Home   News   Article

Rare chance to see Mercury




Mercury
Mercury

Stargazers in south Lincolnshire are set for a treat this month – with a rare chance to see Mercury in the night sky.

Mercury revolves around the Sun in an elliptical orbit with a period of just 88 days and at an average distance from the Sun of approximately 58 million kilometres. Because this is much less than the average distance of Earth from the Sun, Mercury never strays far from the Sun in the sky.

It is always difficult to find in the morning or evening twilight, even when at its greatest angular distance from the Sun.

This year, however, Mercury occupies the same patch of sky, in nearly exactly the same direction, as its much brighter neighbour Venus. The brighter planet, which is easily visible to the unaided eye given clear skies, is a celestial signpost to help find the elusive and much fainter Mercury. Such close alignments of these two inner planets on the sky are quite rare, occurring on average just once every five years or so.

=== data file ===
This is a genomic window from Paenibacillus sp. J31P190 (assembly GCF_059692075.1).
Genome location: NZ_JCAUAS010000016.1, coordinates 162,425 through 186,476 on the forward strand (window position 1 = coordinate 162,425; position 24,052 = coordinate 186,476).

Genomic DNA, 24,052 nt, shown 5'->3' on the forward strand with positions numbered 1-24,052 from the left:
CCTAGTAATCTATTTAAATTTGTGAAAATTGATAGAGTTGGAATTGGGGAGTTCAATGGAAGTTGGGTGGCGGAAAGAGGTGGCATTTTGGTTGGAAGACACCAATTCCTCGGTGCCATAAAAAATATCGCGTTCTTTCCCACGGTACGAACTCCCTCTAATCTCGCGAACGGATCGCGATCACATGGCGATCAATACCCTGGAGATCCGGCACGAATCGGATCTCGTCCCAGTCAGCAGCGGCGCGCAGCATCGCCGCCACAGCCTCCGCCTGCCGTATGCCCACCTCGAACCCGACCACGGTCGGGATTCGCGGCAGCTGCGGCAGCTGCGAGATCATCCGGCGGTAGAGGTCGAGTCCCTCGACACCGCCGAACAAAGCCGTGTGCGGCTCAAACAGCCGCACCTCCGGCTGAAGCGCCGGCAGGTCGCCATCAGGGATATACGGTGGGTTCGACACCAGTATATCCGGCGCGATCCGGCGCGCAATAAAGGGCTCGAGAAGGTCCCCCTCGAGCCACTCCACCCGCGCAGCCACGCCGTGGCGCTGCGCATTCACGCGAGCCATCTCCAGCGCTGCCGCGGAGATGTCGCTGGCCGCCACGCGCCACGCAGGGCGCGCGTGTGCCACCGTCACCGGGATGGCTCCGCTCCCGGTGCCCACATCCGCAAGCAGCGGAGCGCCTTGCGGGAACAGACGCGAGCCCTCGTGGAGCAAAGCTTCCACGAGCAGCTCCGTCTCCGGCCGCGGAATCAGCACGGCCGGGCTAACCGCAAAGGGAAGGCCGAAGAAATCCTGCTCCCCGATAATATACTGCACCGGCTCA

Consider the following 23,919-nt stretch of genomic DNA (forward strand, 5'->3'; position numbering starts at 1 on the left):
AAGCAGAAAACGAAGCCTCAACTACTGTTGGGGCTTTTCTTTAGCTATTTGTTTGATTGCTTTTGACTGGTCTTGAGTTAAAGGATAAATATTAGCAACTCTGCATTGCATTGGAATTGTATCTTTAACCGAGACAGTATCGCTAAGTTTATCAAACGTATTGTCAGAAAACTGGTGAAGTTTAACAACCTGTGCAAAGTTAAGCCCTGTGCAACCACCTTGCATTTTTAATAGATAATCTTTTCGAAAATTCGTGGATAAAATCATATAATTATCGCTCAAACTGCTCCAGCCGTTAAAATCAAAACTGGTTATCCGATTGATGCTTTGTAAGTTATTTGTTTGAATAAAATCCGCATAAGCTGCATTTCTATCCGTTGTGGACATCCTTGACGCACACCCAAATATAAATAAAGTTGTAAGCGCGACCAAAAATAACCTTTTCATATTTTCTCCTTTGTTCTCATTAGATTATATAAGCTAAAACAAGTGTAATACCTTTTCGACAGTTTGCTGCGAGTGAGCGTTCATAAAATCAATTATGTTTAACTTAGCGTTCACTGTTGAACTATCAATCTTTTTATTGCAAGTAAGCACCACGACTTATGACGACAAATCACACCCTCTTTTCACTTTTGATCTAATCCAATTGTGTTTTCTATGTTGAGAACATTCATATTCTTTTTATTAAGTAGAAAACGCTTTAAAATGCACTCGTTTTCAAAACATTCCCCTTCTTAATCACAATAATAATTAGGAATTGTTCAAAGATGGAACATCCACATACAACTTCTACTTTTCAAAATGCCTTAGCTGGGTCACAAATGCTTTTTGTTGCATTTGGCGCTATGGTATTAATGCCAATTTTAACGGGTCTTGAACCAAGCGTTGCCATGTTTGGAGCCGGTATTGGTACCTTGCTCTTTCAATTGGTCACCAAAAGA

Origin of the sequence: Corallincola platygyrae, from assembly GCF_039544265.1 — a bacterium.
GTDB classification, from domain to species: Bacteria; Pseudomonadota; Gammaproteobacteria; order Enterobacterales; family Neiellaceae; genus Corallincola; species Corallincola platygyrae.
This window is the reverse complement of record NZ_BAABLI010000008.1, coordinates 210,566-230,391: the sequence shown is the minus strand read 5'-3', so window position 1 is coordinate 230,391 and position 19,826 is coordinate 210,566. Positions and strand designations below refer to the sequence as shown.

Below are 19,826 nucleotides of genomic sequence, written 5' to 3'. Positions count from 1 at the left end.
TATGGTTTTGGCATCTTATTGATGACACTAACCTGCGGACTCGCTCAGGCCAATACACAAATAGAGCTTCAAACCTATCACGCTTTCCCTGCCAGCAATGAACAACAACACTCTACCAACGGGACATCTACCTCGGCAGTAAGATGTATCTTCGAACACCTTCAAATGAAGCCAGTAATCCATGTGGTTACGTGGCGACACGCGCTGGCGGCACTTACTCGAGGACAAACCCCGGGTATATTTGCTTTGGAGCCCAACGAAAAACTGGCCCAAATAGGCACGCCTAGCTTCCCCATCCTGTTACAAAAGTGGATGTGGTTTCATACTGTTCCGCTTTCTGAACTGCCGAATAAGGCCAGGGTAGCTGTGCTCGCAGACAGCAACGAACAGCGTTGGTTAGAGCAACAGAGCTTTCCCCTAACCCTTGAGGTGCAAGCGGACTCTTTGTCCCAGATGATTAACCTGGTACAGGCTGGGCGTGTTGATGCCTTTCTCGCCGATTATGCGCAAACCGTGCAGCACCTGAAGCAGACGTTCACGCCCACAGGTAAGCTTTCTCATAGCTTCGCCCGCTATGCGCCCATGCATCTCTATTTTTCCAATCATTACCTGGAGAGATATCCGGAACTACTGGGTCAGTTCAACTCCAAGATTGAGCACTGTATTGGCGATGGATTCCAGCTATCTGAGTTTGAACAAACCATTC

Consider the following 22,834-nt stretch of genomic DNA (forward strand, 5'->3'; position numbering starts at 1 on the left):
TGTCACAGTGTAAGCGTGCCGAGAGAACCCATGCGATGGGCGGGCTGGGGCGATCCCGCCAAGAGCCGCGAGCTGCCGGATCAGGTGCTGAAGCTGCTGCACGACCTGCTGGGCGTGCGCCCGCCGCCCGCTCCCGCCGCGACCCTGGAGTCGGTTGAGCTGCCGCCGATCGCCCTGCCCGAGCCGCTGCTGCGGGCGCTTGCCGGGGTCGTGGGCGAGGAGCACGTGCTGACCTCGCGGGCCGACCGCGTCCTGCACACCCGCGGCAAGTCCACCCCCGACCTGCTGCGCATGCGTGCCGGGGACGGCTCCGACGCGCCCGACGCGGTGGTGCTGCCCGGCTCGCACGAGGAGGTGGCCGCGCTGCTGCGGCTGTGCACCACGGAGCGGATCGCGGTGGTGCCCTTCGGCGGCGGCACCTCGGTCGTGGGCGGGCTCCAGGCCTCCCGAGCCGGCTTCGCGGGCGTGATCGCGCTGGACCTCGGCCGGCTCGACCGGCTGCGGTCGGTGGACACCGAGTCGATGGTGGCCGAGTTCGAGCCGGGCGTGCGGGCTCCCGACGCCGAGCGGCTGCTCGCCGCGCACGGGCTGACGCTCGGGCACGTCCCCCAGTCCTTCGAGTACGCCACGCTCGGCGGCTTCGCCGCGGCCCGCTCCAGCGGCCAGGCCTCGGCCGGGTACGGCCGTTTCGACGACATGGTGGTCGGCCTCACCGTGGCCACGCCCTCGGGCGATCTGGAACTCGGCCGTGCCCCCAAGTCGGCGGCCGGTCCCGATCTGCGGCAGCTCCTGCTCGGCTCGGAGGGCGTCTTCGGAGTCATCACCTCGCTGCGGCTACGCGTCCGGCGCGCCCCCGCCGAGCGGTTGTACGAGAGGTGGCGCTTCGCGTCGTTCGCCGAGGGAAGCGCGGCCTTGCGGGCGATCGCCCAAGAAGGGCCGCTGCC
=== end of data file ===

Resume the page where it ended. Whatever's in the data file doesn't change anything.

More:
With good weather, that is, a clear, cloudless view of the horizon towards the southwest after sunset, then the two planets can be seen together in the evening twilight between approximately 4.30pm and 5pm.

In order to find Mercury, first identify the bright evening star Venus. Then, preferably using a pair of binoculars, look at Venus. Mercury should be visible in the same field of view, within a degree or so of Venus.



COMMENTS
()


Iliffe Media does not moderate comments. Please click here for our house rules.

People who post abusive comments about other users or those featured in articles will be banned.

Thank you. Your comment has been received and will appear on the site shortly.

 

Terms of Comments

We do not actively moderate, monitor or edit contributions to the reader comments but we may intervene and take such action as we think necessary, please click here for our house rules.

If you have any concerns over the contents on our site, please either register those concerns using the report abuse button, contact us here.

This site uses cookies. By continuing to browse the site you are agreeing to our use of cookies - Learn More